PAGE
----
Many cybercriminals specifically seek administrative credentials to penetrate corporate networks. Fundamentally, the smaller the number of accounts with administrative credentials, the less risk one of these accounts will be compromised. In practice, users who have been granted these credentials outside of the IT department, by and large, have had minimal, if any, cybersecurity awareness training or have not followed best practices to safeguard their accounts. Accordingly, cybercriminals have found their way into these accounts easily and have been able to cause considerable damage.
Even if your IT department remains small and understaffed, granting users across your organization local admin privileges is no longer justifiable. Any time you save will be more than offset by the damage that can be caused in the event of a breach.
As an IT professional, you will face countless hours over the following days, weeks, and months scrambling to address the threat, regain control of compromised systems, and ensure your employer can remain operational. Your business might face reputational damage and legal consequences if client data is compromised. And depending on your industry, you may face regulatory action if the breach occurred because you failed to meet legally mandated cybersecurity standards.
The cumulative financial consequences of a breach can be catastrophic. Some research asserts that as many as 75 percent of small and medium-sized businesses go under after a ransomware attack. And no industry or sector of the economy is safe. In May 2022, Lincoln University permanently closed its doors after a devastating ransomware attack.
Even if you don’t suffer a breach in the near term, granting users local admin privileges can create more work and headaches for IT. You may find that departments are now downloading and using software applications you’re not equipped to support. Or you may find that in attempting to manage relatively simple tasks themselves, they’ve inadvertently created more complicated problems for themselves – and other users. You may not be saving yourself nearly as much time as you think.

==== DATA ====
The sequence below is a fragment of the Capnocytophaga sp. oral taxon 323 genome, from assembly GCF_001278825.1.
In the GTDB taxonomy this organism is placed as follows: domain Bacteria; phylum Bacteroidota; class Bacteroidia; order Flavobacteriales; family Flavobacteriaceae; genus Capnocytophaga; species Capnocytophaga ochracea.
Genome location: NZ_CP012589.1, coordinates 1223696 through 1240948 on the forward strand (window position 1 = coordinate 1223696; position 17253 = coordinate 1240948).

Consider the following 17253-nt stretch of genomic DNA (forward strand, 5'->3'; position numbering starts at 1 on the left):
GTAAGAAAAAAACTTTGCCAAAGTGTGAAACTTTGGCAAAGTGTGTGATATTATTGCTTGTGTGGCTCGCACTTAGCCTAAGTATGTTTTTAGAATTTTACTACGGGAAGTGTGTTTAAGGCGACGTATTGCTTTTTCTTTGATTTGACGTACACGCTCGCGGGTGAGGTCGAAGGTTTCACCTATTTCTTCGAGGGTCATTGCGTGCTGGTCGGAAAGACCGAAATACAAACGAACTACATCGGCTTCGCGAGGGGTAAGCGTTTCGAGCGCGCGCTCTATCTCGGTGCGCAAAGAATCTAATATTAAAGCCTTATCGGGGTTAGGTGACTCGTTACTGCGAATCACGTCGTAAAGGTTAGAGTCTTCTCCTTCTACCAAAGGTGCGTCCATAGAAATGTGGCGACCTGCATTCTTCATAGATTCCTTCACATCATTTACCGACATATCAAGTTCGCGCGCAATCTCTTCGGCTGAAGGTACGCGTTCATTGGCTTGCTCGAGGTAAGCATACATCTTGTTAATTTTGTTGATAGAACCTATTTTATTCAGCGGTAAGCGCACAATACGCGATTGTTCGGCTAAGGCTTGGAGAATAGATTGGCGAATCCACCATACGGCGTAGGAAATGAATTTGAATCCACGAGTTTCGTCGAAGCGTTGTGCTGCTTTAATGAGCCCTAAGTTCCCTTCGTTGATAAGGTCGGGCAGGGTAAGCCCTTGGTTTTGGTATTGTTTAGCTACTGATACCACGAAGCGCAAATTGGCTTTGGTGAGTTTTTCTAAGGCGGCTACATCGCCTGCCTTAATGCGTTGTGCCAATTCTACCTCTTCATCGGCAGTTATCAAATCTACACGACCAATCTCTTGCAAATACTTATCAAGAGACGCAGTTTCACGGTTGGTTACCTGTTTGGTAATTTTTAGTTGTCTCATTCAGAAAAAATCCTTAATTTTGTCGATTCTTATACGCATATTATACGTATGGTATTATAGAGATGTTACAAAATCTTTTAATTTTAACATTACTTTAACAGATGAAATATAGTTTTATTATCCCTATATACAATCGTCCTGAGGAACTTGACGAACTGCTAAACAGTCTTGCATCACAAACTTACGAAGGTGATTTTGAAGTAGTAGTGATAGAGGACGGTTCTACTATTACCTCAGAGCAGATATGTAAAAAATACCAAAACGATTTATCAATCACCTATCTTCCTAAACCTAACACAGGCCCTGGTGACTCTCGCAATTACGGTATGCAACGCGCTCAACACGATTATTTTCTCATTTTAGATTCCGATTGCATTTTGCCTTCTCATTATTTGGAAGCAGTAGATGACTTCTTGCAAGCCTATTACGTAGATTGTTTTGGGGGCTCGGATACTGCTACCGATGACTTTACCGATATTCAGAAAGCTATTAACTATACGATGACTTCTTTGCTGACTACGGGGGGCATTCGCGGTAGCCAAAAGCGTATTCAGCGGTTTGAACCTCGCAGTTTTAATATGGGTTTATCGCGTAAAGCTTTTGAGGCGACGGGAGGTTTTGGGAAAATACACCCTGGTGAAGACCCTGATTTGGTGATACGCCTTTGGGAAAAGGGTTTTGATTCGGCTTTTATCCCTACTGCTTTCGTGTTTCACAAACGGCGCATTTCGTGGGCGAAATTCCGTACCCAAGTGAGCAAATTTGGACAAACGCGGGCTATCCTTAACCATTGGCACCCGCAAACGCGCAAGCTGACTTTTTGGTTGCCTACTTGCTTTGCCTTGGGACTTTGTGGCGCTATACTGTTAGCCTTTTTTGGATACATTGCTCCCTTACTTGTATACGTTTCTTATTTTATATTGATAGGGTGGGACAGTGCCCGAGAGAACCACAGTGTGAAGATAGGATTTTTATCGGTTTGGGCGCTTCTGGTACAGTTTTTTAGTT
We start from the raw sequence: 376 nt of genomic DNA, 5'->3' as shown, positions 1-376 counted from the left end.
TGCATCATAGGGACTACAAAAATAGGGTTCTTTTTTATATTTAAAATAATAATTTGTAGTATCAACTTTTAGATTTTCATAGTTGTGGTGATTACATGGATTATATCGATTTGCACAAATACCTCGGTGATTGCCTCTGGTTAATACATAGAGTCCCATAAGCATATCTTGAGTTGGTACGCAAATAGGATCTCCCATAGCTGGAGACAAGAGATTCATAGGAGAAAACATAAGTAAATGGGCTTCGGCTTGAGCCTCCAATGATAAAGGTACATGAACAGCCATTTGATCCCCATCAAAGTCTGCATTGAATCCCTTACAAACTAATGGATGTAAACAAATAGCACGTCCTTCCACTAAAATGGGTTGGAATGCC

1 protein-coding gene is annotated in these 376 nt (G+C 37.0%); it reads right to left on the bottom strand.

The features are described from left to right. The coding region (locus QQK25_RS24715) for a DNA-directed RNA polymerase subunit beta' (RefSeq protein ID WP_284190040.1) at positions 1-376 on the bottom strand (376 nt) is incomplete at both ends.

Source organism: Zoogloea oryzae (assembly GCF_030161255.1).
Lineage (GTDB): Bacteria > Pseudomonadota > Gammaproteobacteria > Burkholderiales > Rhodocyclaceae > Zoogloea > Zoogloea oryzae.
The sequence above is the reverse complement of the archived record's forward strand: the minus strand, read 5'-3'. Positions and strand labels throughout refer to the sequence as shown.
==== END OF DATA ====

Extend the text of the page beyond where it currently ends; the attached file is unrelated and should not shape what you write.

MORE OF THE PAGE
It’s also not uncommon for senior leaders to believe that they should be granted local admin privileges by virtue of their position. And when they have them, they may accidentally cause problems for themselves or other users that you must address. Or you may find them using their privileges to undermine organizational cybersecurity measures out of a misguided attempt to increase productivity or out of hubris.
The cybersecurity of your organization must supersede all of these considerations. To preserve it, you must tightly restrict administrative privileges across your organization and actively monitor the accounts that possess them. Moreover, you must educate all users about cybersecurity continuously and thoroughly. Doing so will help you keep your organization safe and help them understand their loss of these privileges is not about a lack of trust. In fact, when your co-workers make the connection between the proliferation of accounts with local admin privileges, data breaches, and their own jobs, they’re likely to accept the removal of these privileges without protest.